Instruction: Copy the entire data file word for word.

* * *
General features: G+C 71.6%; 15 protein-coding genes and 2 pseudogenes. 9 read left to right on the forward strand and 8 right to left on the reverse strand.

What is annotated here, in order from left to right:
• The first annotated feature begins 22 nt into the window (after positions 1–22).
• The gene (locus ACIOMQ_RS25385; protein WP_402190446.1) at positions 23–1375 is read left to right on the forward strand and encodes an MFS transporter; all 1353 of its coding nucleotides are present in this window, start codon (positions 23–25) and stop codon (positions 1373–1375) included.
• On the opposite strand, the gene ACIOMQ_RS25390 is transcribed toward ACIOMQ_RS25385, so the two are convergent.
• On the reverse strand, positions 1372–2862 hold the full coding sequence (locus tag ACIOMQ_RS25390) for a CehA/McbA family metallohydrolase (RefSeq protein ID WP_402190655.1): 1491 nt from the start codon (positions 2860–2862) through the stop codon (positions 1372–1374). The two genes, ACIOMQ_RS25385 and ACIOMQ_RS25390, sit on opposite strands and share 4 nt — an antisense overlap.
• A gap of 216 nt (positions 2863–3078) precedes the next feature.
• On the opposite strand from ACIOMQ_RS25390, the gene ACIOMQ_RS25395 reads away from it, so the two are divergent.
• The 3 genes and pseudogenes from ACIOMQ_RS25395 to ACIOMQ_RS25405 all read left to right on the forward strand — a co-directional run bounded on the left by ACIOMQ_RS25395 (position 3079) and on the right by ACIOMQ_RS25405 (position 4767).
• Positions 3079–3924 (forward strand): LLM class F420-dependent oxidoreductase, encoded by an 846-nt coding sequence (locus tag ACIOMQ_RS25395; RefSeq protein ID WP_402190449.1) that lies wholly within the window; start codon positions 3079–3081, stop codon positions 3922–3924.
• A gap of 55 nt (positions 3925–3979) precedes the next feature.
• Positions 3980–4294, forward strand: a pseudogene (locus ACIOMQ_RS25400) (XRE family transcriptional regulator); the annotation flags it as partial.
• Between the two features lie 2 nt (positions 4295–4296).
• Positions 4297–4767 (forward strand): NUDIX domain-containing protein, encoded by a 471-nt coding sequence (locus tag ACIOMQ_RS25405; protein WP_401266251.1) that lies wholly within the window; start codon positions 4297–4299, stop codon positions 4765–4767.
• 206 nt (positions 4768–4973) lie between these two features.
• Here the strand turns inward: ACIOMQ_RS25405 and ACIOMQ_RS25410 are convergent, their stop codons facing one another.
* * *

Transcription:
General features: G+C 71.6%; 15 protein-coding genes and 2 pseudogenes. 9 read left to right on the forward strand and 8 right to left on the reverse strand.

What is annotated here, in order from left to right:
• The first annotated feature begins 22 nt into the window (after positions 1–22).
• The gene (locus ACIOMQ_RS25385; protein WP_402190446.1) at positions 23–1375 is read left to right on the forward strand and encodes an MFS transporter; all 1353 of its coding nucleotides are present in this window, start codon (positions 23–25) and stop codon (positions 1373–1375) included.
• On the opposite strand, the gene ACIOMQ_RS25390 is transcribed toward ACIOMQ_RS25385, so the two are convergent.
• On the reverse strand, positions 1372–2862 hold the full coding sequence (locus tag ACIOMQ_RS25390) for a CehA/McbA family metallohydrolase (RefSeq protein ID WP_402190655.1): 1491 nt from the start codon (positions 2860–2862) through the stop codon (positions 1372–1374). The two genes, ACIOMQ_RS25385 and ACIOMQ_RS25390, sit on opposite strands and share 4 nt — an antisense overlap.
• A gap of 216 nt (positions 2863–3078) precedes the next feature.
• On the opposite strand from ACIOMQ_RS25390, the gene ACIOMQ_RS25395 reads away from it, so the two are divergent.
• The 3 genes and pseudogenes from ACIOMQ_RS25395 to ACIOMQ_RS25405 all read left to right on the forward strand — a co-directional run bounded on the left by ACIOMQ_RS25395 (position 3079) and on the right by ACIOMQ_RS25405 (position 4767).
• Positions 3079–3924 (forward strand): LLM class F420-dependent oxidoreductase, encoded by an 846-nt coding sequence (locus tag ACIOMQ_RS25395; RefSeq protein ID WP_402190449.1) that lies wholly within the window; start codon positions 3079–3081, stop codon positions 3922–3924.
• A gap of 55 nt (positions 3925–3979) precedes the next feature.
• Positions 3980–4294, forward strand: a pseudogene (locus ACIOMQ_RS25400) (XRE family transcriptional regulator); the annotation flags it as partial.
• Between the two features lie 2 nt (positions 4295–4296).
• Positions 4297–4767 (forward strand): NUDIX domain-containing protein, encoded by a 471-nt coding sequence (locus tag ACIOMQ_RS25405; protein WP_401266251.1) that lies wholly within the window; start codon positions 4297–4299, stop codon positions 4765–4767.
• 206 nt (positions 4768–4973) lie between these two features.
• Here the strand turns inward: ACIOMQ_RS25405 and ACIOMQ_RS25410 are convergent, their stop codons facing one another.